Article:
This means, that you and I are called – and led by the Spirit – to make God’s light and love shine in all the places and situations that life takes us… and that even includes your rest, your vacation, your time off. In fact, if you read the above closely, it is our “special task” to throw light on such affairs.
In this column, I’m suggesting that even our vacation time should bring light to the world. I’ll offer a few suggestions, but I’m sure you could name dozens of ways you and your families might shine your light of faith in less formal ways this summer, once you give it a little thought.
Here are a few easy suggestions…
- Recreation in Creation: Delight in God’s creation! Get out into one our National Parks, or the myriad of state parks that are open to the public. Be a good steward and be sure to respect the environment whenever you go. Camp, picnic, ride bikes, or hike. Creation is God’s first gift to us… take time to marvel at its beauty and to share with someone how you “find God” in nature.
- Get friendly. Show the world that Christians know how to have good, clean, fun – and lots of it! Christians should be experts at exemplifying a joie de vivre that is contagious! When my children were small, nothing said good clean fun outdoors like a laundry basket full of water balloons. Today, it’s a volleyball net in the side yard. With adults, try a progressive dinner, barbeque-style: Dips and chips at one house, hotdogs with crazy toppings at another, and good ole s’mores at a third. Lead everyone in a group grace and bless each home.
- Laugh with the fam: Let your family time be a witness to the great joy of being alive! Play games, have a bonfire in the backyard and sing songs, tell stories, and put on silly skits. Mom and Dad, you go first! But remember to keep it light!
- Pick and share something good: Even family outings can have a sense of generosity and service to others. For me, that means berry picking or apple picking at a local orchard and coming home to bake pies or muffins. Then we give away our pickings or baked goods to neighbors who would appreciate or benefit from them, especially our single and elderly friends. Better yet, invite them to come along if they are able!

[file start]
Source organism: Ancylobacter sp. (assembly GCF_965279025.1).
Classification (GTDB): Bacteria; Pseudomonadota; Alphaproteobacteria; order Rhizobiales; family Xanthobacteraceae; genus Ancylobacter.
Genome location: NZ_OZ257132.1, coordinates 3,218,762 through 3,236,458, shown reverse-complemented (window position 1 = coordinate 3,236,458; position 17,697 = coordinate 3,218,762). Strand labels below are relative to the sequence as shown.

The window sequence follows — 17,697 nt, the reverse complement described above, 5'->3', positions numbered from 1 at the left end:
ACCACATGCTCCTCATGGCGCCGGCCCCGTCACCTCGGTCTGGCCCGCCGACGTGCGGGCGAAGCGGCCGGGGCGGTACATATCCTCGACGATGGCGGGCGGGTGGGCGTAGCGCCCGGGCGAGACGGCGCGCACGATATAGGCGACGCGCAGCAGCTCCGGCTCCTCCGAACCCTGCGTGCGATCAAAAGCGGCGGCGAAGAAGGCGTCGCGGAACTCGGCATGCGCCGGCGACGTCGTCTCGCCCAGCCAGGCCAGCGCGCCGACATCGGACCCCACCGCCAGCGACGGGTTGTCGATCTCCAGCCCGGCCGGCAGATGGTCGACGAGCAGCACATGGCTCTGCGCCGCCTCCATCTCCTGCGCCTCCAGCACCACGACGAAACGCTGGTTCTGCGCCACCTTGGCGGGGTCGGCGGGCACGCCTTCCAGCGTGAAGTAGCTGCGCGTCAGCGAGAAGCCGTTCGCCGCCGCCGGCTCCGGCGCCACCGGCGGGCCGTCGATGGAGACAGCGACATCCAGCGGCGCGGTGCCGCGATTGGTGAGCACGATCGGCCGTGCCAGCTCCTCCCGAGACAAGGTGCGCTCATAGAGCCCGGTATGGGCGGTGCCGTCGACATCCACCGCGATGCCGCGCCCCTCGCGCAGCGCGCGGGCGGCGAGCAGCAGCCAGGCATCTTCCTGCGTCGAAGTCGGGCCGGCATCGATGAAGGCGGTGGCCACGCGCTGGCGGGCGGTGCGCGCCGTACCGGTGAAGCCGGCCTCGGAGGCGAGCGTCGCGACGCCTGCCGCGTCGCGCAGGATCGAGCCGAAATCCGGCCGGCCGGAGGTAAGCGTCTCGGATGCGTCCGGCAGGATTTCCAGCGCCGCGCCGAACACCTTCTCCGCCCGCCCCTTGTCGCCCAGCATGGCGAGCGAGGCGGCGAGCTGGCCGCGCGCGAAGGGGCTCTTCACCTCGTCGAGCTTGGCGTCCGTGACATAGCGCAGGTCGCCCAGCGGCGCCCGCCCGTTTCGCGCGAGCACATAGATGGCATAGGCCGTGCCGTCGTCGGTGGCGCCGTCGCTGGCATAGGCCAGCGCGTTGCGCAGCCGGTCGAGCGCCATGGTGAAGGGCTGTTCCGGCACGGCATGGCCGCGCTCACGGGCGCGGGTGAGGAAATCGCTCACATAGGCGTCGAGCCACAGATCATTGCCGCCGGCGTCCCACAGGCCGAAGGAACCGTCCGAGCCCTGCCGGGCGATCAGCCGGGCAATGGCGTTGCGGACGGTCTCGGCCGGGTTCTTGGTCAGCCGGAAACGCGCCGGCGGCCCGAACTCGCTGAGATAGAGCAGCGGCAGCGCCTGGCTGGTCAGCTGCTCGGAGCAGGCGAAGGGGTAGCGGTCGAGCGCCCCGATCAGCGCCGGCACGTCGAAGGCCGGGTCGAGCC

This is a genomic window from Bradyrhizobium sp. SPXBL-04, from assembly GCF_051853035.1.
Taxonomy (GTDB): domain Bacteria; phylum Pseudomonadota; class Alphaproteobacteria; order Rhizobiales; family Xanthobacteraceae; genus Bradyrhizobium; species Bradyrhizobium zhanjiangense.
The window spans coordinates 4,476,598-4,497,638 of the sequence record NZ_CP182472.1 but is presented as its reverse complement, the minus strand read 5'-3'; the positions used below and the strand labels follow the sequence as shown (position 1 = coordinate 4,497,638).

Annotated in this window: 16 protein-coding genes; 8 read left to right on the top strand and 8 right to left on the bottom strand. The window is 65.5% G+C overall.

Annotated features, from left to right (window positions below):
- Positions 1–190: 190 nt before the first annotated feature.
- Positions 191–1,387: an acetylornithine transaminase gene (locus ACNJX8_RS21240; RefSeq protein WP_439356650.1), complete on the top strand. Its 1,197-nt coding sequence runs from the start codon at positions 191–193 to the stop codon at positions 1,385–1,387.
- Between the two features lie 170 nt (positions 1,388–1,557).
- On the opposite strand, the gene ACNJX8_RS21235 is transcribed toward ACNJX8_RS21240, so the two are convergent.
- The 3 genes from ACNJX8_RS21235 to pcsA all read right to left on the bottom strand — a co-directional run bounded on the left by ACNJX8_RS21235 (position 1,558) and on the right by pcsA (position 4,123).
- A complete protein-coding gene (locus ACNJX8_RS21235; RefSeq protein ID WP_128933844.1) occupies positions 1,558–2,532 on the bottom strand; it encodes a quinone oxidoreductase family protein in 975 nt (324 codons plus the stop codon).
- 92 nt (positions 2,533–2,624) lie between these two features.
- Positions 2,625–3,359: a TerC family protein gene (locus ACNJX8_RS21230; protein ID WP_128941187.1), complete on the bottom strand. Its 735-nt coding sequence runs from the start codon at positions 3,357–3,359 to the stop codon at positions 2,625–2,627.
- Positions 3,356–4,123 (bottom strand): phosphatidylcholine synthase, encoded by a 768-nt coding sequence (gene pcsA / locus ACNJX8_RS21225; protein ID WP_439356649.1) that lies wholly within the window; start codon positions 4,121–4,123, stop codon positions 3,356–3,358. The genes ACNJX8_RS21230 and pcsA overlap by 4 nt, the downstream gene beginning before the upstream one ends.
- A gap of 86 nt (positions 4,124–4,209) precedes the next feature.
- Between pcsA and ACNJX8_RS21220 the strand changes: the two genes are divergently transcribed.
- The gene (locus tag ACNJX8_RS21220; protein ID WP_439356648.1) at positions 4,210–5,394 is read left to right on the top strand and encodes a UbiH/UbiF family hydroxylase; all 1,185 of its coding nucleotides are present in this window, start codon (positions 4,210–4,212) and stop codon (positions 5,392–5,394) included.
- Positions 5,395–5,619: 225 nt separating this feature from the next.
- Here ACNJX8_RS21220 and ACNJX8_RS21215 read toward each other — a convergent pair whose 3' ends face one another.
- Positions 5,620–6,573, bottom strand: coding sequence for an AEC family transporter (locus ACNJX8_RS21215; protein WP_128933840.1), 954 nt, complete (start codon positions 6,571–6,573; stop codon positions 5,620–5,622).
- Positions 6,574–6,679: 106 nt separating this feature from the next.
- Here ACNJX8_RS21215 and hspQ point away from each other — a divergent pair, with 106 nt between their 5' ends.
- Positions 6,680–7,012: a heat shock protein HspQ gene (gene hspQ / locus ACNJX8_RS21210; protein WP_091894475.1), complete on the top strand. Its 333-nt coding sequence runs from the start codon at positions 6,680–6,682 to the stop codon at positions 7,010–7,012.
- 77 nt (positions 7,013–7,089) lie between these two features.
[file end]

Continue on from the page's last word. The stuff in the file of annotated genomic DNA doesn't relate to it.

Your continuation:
- Keep the Sunday Sabbath: Even when we are “off” on vacation and traveling far from home. Find a Catholic Church, chapel, or campus ministry wherever you are and attend Sunday Mass. See if there is a local shrine nearby, then consider your Sunday an opportunity to make a short pilgrimage there.
Let us praise and give glory to God for the goodness of summertime, and the chance to take a little time off. And let us be led by the Spirit – not by taking a vacation from God, but precisely by taking a vacation with God! May we relax and recreate through Him, with Him, and in Him! And offer our thanks and praise for such a gift.
“In this the love of God was made manifest among us, that God sent his only Son into the world, so that we might live through him.” 1 John 4:9.
©2012 Patricia W. Gohn
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Lisa Mladinich says
Pat, you explain things like no one else can. Your enthusiasm and love of the CCC and the documents of the Church are contagious. Thank you!
William O'Leary says
Pat, this is a great post. Thank you for taking the time to share your insights on what the Church might have us consider when thinking about summer vacation!
Have you are the book: The Catechism of the Catholic Church and the Craft of Catechesis? If not I think you would like it very much!